Rosewater Orange Madeline Cookies

A perfect treat for tea or afternoon snacks, the Madeline is the quintessential American idea of a French café cookie, though they originated in Commercy and Liverdun in the Lorraine region of France. Marcel Proust famously adored the petite cakes, and is widely credited for bringing them to the mainstream. There are no similar examples, of which I am aware, of any author’s intrinsic connection to any baked good.

The debate over how a proper Madeline ought to taste, and the texture of a traditional, Proustian cookie is heated, fueled by his description of the cookie as dry and crumbly. Some argue that eaten on their own, a ‘real’ Madeline should taste dry and almost dusty – the act of dipping in tea yields sumptuous results for these purists. Most recipes include a higher ration of butter, eggs and sugar than would be expected in a dry, powdery cookie, and the common process of combining these ingredients encourages the development of gluten which further prohibits a delicate, dry crumb.

Reading into this debate disappointed me: my Classic Madeline Cookies do not exemplify the traditional standard that Proust allegedly enjoyed. My displeasure was short-lived, however, since I enjoy my own Madelines very much, and have never had a single complaint against them. Really, how often does anyone find fault with home-made cookies born from a quality recipe, regardless of its authenticity?

In the spirit of enjoying baked goods despite their historical accuracy, I adapted my recipe to yield a different flavor combination. Aiming to elevate the simple elegance of the lemony original, I combined three aromatic flavors: orange, rosewater and almond.

These cookies come from a slightly thinner batter than their predecessors, but their flavor is far more developed and nuanced. With the almond lurking subtly in the background, the first bite flows from buttery to floral to orange. The romantic pairing of these flavors makes these a perfect, simple cookie to make for special occasions.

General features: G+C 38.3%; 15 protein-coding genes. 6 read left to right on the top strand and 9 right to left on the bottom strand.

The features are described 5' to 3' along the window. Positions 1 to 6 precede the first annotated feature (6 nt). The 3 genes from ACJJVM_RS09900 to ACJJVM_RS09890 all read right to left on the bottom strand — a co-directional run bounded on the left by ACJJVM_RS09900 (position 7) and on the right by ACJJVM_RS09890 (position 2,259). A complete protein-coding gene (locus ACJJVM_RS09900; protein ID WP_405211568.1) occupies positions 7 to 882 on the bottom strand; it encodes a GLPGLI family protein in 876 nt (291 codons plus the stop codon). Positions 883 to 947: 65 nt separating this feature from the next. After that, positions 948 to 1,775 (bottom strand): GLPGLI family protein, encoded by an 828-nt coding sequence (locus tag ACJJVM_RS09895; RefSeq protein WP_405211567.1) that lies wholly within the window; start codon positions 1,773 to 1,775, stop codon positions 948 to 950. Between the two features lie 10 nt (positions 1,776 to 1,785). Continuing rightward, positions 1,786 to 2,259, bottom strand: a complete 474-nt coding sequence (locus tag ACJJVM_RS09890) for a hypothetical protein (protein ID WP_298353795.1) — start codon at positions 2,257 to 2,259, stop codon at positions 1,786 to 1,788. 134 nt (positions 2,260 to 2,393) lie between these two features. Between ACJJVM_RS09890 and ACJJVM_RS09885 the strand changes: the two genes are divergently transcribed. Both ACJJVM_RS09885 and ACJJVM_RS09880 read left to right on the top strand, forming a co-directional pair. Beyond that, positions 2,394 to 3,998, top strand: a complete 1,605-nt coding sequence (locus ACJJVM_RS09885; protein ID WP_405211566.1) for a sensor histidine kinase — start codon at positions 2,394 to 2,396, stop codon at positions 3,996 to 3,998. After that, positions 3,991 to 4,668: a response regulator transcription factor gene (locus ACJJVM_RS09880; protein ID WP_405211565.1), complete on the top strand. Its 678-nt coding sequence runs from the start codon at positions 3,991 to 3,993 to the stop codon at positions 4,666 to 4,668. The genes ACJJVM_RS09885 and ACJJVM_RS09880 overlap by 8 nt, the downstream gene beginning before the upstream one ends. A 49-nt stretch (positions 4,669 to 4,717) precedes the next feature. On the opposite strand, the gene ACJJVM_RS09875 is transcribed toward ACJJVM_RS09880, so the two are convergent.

As with the Classic Madeline Cookies, start by beating together the sugar, eggs, salt and flavorings. Add the flour and mix to combine before adding the butter. Spoon the batter into the Madeline tins and bake at 375° for ten minutes or until the cookies are slightly browned around the edges and puffy in the middle. They could not be any easier.

I use a hand-held mixer, but a whisk works just as well to combine the ingredients. With either method, try to blend the ingredients as efficient as possible to avoid overworking the dough – mix just until thoroughly combined at each step to produce the most tender cookies.

Rosewater Orange Madeline Cookies

Based on the recipe for my Classic Madeline Cookies, adapted in turn from Bon Appetit Magazine, I changed the flavorings of these French favorites to produce a buttery cookie, soft and chewy with a crisp outside, but scented with orange zest, almond extract and rosewater. The romantic pairing of these flavorings yields a delicate cookies with layers of aromatic flavor.

2 large eggs

2/3 cup sugar

1 tablespoon rosewater

½ teaspoon almond extract

Zest from one medium orange

A pinch of salt

1 cup all-purpose flour

10 tablespoons butter, melted

  • Preheat the oven to 375° and liberally butter the shell-shaped indentations in a large Madeline pan.
  • Beat the eggs along with the sugar, rosewater, almond extract, orange zest and salt. Stir in the flour just until the dough is well-combined.
  • Gradually blend in the melted butter until smooth.
  • Spoon one tablespoon of batter into each indentation and bake for 10 minutes or until the Madelines are puffed and golden around the edges. Cool them in the pan for five minutes before removing to cool completely on a wire rack.

Yields about two dozen cookies

30. March 2012 by Matt Jackson
Categories: Cookies, Shaped Cookies | Tags: , , , , , , , , , , , , , | 1 comment

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  1. Pingback: Classic Madeline Cookies | The JB Kitchen

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